Criminal activity and violent incidents are increasing in Indianapolis neighborhoods, according to IMPD officials. However, a new app for smart phones is intended to combat potential threats and complement traditional security measures. The name of the new security app is Rave Guardian. It is connected to the local police department and campus police at universities.
According to Chief of Campus Police and Director of Campus Safety at the University of Indianapolis, David Selby, Rave Guardian is one of the largest security services and is similar to the Watchdog system, the system currently used by the University of Indianapolis. Rave Guardian comes with more utilities than any other security app for smart phones.
According to the Rave Guardian official website, the app has three simple tools.
The first tool is the Panic Button, which immediately informs persons responsible for campus safety with a combination of GPS location and personal profile information such as name, height, date of birth, hair color and eye color. This information can then be used by the police to locate someone more efficiently.
The second tool is Tip Texting. The official site of Rave Guardian says it enables one to anonymously text or call in a crime tip. It functions as a two-way communication device through Short Message Service.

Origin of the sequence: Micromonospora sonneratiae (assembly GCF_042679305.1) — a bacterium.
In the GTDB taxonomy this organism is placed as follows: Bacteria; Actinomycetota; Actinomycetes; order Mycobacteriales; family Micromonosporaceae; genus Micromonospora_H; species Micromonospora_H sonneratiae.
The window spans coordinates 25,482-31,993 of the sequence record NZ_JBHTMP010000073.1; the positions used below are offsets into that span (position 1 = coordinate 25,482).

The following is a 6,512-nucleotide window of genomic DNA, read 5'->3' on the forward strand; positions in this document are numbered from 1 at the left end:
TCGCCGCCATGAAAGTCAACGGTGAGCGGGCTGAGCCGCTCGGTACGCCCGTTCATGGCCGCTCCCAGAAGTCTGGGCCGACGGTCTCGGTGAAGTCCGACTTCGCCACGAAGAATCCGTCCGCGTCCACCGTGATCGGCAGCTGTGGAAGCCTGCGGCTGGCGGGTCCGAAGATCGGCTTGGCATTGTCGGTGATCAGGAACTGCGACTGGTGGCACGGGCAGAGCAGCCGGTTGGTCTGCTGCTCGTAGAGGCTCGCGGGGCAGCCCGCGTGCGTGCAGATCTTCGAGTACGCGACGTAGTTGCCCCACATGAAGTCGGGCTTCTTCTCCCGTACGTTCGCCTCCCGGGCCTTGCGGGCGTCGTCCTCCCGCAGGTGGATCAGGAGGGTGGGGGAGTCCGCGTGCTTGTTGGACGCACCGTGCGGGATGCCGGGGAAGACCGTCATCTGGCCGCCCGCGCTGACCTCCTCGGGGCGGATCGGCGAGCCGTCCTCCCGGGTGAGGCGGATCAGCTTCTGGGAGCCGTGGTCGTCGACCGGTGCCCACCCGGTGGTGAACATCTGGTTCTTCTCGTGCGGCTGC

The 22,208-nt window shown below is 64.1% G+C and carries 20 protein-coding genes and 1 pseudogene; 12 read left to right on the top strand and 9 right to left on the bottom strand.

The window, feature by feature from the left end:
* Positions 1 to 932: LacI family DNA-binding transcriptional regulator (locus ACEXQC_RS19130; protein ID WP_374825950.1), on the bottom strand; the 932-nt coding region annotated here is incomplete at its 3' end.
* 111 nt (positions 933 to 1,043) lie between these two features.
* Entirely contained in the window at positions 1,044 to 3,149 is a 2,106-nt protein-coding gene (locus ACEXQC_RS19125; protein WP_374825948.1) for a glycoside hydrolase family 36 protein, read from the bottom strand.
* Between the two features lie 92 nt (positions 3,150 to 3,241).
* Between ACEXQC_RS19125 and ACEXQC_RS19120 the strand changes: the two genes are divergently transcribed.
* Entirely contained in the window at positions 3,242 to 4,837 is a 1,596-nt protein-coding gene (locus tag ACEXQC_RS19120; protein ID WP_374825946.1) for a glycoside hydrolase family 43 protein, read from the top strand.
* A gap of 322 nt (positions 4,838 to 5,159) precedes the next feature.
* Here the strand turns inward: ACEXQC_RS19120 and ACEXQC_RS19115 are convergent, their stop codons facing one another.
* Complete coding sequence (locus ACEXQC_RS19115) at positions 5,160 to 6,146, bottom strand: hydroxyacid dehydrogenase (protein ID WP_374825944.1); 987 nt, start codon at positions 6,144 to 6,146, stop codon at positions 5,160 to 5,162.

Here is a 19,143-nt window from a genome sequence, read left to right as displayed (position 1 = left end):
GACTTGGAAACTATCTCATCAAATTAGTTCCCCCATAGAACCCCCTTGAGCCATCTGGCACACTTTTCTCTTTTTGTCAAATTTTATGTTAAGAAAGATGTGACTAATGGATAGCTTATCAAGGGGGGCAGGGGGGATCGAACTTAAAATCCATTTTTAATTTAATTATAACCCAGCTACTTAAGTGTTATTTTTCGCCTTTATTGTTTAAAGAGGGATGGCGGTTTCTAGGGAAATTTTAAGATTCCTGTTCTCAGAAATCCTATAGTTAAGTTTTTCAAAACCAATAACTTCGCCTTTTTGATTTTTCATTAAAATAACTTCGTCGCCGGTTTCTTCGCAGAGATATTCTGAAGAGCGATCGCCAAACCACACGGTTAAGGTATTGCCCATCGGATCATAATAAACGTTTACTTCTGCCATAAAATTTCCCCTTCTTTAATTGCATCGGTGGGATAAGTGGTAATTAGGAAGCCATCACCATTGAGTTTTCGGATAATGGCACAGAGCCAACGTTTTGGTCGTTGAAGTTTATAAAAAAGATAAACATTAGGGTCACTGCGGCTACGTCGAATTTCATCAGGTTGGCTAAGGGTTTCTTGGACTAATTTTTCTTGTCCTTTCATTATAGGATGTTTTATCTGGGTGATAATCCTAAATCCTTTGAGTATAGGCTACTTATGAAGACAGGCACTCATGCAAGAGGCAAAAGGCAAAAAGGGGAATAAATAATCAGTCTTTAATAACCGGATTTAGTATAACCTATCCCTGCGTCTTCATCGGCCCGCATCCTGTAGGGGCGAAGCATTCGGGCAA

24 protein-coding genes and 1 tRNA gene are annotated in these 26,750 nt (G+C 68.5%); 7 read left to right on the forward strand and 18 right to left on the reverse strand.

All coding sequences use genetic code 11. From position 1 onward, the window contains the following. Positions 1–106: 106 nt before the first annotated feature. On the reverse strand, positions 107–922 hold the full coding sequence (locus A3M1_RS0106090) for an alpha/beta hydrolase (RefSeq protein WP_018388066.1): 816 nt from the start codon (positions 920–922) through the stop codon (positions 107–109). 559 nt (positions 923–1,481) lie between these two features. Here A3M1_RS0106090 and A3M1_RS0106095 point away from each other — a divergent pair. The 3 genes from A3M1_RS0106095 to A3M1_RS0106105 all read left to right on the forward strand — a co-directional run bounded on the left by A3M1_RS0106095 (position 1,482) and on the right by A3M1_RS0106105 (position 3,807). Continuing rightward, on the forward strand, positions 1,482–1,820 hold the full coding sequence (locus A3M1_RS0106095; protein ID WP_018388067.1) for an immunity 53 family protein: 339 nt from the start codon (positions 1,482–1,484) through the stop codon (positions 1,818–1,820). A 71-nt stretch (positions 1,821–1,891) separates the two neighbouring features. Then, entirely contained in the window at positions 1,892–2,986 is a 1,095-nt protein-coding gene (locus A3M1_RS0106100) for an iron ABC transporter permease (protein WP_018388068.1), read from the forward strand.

The third tool is Personal Guardians, which allows students to identify friends and family members as “Guardians,” along with campus safety officials.
Students can also set a Rave Guardian Timer. During a timer session, the chosen Guardians can check one’s status to see if everything is okay.
“If the Rave Guardian Timer is not deactivated before it expires, campus safety is automatically provided with the user’s profile to proactively identify and check-in on the individual,” states the official site of Rave Guardian.
“I have no problem walking around campus, both day and night, and that’s because of the police patrolling,” said senior psychology major Aleksander Shkembi. “But because I don’t have a car most of the times, I have to walk small distances alone in areas that I am not familiar with, and that makes me really nervous.”
However, using this free app that can also be used to alert the police and “Guardians” makes him feel at ease when he does venture off campus.
“Rave Guardian profile data of the app is stored privately and securely within Rave Guardian’s redundant and geographically diverse databases,” states the official site of Rave Guardian. “Guardian profile data is provided by the members of the community through the app’s secure web-portal.”
According to the Rave Guardian website, the app does not share personal information with anyone without consent.
“I found this Rave Guardian online and it was free. So I said to myself, why not to try, and I found out that this relatively small app is actually really useful,” said junior political science major Siglinde Ferguson.
Ferguson is one of the students currently using Rave Guardian. She believes that it is one of the best security apps and is relieved it is functional and relevant. She said she appreciates the fact that the app is completely free.
Other safety apps are available through iTunes and Google stores. One of them is SafeTrek. The SafeTrek personal safety.